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1 November 2001 DIVERSITY OF A GRASSLAND RODENT COMMUNITY AT VARYING TEMPORAL SCALES: THE ROLE OF ECOLOGICALLY DOMINANT SPECIES
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Abstract

Using a long-term data set (1989–1999), we examined how changes in abundance of 2 ecologically dominant species, prairie voles (Microtus ochrogaster) and hispid cotton rats (Sigmodon hispidus), affected the local diversity of a grassland rodent community at varying temporal scales. Species richness was associated positively with long-term fluctuations in the abundance of prairie voles and cotton rats over the 10-year period. Although increased vole densities consistently had a significantly negative effect on total community evenness, evenness of other community members was unaffected by fluctuating vole densities. Presence of cotton rats negatively affected both the relative abundance of other community members and the species richness during the years of high density (1991–1995), but did not exhibit longer-term influences. Thus, despite their numerical dominance, changes in prairie vole abundance had little ecological effect on the rest of the community, whereas the influence of cotton rats was density- and temporally dependent.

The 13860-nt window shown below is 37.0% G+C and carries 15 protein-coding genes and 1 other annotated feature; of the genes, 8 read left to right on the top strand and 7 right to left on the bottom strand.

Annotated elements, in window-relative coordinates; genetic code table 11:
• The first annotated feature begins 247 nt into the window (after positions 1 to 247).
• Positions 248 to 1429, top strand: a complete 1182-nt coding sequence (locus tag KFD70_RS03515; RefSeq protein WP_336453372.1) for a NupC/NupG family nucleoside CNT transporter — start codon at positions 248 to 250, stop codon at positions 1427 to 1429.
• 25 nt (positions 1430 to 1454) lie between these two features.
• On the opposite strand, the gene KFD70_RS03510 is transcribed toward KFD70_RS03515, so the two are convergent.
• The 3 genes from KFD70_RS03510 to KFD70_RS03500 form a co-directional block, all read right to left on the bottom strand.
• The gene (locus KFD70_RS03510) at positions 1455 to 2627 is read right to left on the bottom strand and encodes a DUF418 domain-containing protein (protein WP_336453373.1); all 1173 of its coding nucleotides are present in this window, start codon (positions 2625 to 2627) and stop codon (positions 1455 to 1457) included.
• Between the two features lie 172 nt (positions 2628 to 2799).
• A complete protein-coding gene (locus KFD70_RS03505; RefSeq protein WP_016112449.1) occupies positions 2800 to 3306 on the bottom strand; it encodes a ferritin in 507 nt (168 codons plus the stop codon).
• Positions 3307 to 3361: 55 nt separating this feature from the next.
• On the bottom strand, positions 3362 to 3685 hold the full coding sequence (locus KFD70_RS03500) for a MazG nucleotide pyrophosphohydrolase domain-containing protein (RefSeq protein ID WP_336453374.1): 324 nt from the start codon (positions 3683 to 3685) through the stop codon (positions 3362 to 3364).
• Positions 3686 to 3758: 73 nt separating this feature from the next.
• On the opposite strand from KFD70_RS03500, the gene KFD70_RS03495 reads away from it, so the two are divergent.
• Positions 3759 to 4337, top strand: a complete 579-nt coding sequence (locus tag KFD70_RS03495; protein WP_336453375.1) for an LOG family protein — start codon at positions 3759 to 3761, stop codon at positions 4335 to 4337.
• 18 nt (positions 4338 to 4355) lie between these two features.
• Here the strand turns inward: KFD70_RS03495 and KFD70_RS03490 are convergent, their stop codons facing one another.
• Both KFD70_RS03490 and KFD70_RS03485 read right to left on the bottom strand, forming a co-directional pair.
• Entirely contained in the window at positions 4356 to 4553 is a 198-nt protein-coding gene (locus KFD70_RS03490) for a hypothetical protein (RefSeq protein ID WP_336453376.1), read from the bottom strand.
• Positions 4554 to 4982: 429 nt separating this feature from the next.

Matthew J. Brady and Norman A. Slade "DIVERSITY OF A GRASSLAND RODENT COMMUNITY AT VARYING TEMPORAL SCALES: THE ROLE OF ECOLOGICALLY DOMINANT SPECIES," Journal of Mammalogy 82(4), 974-983, (1 November 2001). https://doi.org/10.1644/1545-1542(2001)082<0974:DOAGRC>2.0.CO;2
Accepted: 5 February 2001; Published: 1 November 2001
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